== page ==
What does it mean to be blessed? This is a significant Bible word. In fact, the word “blessed” starts off the book of Psalms, the collection of songs and hymn and laments God gave us.
“Blessed is the man who walks not in the counsel of the ungodly, nor stands in the path of sinners, nor sits in the seat of the scornful,” reads Psalm 1:1. The Hebrew word for “blessed” is esher and from its root we can understand that to be “blessed” is to be on a straight path.
Jesus told us this. He said that “straight is the gate and narrow is the way the leads to life and few are those who find this way” (see Matthew 7:14). In fact, this passage comes toward the end of the Lord’s Sermon on the Mount, a series of teachings that began with the word “blessed” and several key statements about those who experience blessing.
Notice how the opening verse of the Psalms emphasizes first what a blessed person does not do. The initial characteristic of the blessed one is that he is wary about his steps. He walks wisely (see Proverbs 13:20) because he is careful about the words he hears. He doesn’t take direction from the “ungodly.”
Counsel from these kinds of sources can take us into the path of sinners, into the broad road that Jesus said leads to destruction. Even worse, we could wind up sitting at the table of the scornful.
What manner of words would be heard at that place? Surely, not ones that would lead us to being blessed.
Scornful words are words steeped in negativity and envy. Paul wrote of such things to Timothy, a fellow worker, brother, and spiritual son whom he mentored in pastoral leadership. The apostle warned Timothy to watch out for “vain jangling.” This is speech that is made “contrary to sound doctrine” (see 1 Timothy 1).
After showing us what a blessed man is not, Psalm 1 does not leave us there, thankfully. The next verses move us forward and provide the insight that we need to be blessed people.
Delight in the law of the Lord, Psalm 1:2 tells us. This is something very easy to say, but how to do this is the big question for most of us.
The Word of God is alive. It promises to be quick and powerful. This doesn’t happen through our strong efforts, however. Hard work and striving are not delightful, that’s for sure.
What brings delight is the ministry of the Holy Spirit. He, this third Person of God, was sent to supply the power and peace that our souls are so desperate to have.
The Savior made specific promises to His early disciples about the Comforter, as He is called in John 14:14-28. Jesus said He would send the Spirit to us, to fill us, to lead us, to guide us into all truth. The Spirit takes up residence in us the moment we call upon the Name of the Lord Jesus and are saved.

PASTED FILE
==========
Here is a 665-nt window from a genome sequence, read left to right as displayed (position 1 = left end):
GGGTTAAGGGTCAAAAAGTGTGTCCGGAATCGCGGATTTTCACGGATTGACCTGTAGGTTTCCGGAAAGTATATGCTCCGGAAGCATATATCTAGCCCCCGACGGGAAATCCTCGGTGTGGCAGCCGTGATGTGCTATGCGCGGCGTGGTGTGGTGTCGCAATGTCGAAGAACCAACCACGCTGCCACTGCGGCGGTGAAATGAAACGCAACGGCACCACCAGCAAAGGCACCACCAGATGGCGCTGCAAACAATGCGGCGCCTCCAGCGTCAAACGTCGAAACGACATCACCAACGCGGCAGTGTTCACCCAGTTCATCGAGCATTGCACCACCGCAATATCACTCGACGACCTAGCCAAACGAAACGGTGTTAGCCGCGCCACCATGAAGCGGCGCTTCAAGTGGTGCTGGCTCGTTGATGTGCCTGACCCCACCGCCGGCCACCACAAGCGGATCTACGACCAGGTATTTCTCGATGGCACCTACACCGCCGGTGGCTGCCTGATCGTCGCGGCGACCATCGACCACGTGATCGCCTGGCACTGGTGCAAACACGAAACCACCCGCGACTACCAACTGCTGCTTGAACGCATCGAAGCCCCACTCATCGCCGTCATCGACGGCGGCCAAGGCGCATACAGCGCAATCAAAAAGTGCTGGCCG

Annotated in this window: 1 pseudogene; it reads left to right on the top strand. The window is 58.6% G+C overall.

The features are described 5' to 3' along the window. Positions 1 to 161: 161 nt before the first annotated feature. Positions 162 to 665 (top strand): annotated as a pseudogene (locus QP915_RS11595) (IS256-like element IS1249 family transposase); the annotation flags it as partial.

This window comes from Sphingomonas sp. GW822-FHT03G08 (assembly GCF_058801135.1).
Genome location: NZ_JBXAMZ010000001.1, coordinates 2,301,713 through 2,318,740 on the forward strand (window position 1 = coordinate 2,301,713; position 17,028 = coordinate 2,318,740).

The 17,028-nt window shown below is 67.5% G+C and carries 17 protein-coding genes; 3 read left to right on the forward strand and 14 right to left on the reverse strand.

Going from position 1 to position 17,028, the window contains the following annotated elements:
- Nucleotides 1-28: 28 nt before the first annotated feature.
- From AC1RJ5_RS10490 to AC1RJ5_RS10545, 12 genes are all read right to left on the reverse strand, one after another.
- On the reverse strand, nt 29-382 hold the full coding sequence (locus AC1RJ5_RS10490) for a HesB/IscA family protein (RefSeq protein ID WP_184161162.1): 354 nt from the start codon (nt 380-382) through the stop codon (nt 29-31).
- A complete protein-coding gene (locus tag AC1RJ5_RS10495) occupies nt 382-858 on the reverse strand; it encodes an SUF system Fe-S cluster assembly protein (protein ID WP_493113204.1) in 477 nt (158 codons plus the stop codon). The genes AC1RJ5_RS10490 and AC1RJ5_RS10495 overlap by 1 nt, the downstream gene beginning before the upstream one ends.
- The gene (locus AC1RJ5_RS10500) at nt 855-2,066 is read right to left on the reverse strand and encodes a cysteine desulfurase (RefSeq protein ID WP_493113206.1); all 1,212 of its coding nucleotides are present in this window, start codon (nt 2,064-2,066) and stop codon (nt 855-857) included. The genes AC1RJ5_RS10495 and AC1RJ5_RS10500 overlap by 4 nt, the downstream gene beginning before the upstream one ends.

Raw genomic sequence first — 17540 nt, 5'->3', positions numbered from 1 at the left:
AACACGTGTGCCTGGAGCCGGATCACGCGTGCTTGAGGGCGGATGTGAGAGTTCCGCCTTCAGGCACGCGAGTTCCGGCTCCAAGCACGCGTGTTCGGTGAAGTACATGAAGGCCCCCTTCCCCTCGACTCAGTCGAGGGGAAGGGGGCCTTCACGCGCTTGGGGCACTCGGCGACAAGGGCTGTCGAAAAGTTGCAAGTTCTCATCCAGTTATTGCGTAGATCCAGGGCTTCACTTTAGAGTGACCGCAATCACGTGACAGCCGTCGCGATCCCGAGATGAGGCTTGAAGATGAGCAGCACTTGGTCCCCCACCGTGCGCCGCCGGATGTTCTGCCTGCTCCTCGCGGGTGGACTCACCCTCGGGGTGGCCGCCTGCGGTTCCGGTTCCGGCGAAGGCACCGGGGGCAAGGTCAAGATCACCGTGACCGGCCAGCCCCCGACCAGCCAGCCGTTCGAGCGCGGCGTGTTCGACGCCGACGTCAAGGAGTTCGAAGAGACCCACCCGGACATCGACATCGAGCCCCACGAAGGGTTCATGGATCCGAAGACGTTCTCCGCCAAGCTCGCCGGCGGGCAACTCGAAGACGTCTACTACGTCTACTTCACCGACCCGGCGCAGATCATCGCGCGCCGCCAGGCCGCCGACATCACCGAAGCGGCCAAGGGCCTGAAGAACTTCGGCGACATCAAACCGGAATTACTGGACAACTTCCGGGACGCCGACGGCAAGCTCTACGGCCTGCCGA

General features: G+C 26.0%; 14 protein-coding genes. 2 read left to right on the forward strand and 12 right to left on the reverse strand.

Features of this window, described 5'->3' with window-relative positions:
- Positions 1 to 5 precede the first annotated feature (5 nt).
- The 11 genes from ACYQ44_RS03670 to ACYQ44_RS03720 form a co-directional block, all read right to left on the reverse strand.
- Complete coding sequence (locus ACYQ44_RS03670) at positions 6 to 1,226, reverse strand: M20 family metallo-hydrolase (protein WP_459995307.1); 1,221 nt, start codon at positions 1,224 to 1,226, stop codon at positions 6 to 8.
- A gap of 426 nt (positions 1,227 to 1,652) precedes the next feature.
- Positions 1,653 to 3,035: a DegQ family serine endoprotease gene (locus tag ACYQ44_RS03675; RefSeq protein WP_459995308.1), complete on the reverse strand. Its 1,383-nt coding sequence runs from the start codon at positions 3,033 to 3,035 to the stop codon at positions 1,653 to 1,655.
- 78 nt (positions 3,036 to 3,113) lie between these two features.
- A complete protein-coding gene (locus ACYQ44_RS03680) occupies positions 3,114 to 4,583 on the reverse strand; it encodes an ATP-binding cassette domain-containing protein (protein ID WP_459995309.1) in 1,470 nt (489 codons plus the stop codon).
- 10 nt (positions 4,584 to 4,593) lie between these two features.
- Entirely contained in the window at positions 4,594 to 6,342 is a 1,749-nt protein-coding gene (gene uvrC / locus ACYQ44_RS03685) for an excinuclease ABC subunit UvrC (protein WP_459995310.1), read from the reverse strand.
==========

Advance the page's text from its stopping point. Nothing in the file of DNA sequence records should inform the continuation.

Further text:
By the Spirit, the Word becomes our delight – our pleasure and our desire. By the Spirit, the law of God becomes a living law within us. By the Spirit, we gain understanding and discernment from the Scriptures.
Our part in this is to meditate on His Word day and night. “Meditate” sounds like a complicated practice. Some have made this sound so strange and mysterious. Really meditation simply involves dumping out your thoughts before God and asking Him to help you take up His thoughts.
Meditation can involve singing and whispering and silence and complaining. You read that right. Complaint forms our meditation because it is the junk removal part of the process. One of the original meanings of the Hebrew word for meditate is to groan, to roar, to mutter, and to growl.
Psalm 1 is counseling us in the blessed way. It warns us: Don’t sit down and become scornful. Avoid the temptation to throw a pity party. Rather, look up and scream if you have to. Tell the Lord all about your problems. He will answer by and by.
Worry not. He’s bigger than all of it. He can handle your complaints — others cannot bear them.You can have a little talk with Jesus, and also you may have a loud, long argument with Him. Click To Tweet
You can have a little talk with Jesus, and also you may have a loud, long argument with Him. Go to the book of Job and there you will find context for this part of our relationship with the Lord.
Job lost family, finances, possessions, and good health in a short space of time. No reasons were given for the disasters that befell him. Still, he refused to compromise the integrity of what he had with God.
A trio of”friends” talked much and sought to push Job into religious habit and ritual. Job, instead, cleaved to the Lord and to the relationship God had cultivated between them.
Through the story of Job, we see a man experiencing loss and the loneliness and frustrations that come with lost. We also read of a man who throws those things before His Master and Maker.
The expectation of Job was that God’s plan for his trials would result in gold – a precious understanding, a wisdom and hope in his heart. And that’s precisely how the story ended. “So the Lord blessed the latter end of Job more than his beginning. …” (Job 42:12).
Job became more blessed than ever. He became like the tree referred to in Psalm 1:3:
“He is like a tree planted by streams of water that yields its fruit in its season,
and its leaf does not wither. In all that he does, he prospers.”
Here is the conclusion of the matter: We want to be blessed, for sure. And the key to blessedness is really quite simple:
Hear God. Think about Him and His Words. Talk to the Lord, even in the dark times. Shout to Him if you must. “For the Lord knows the way of the righteous. …” (Psalm 1:6).
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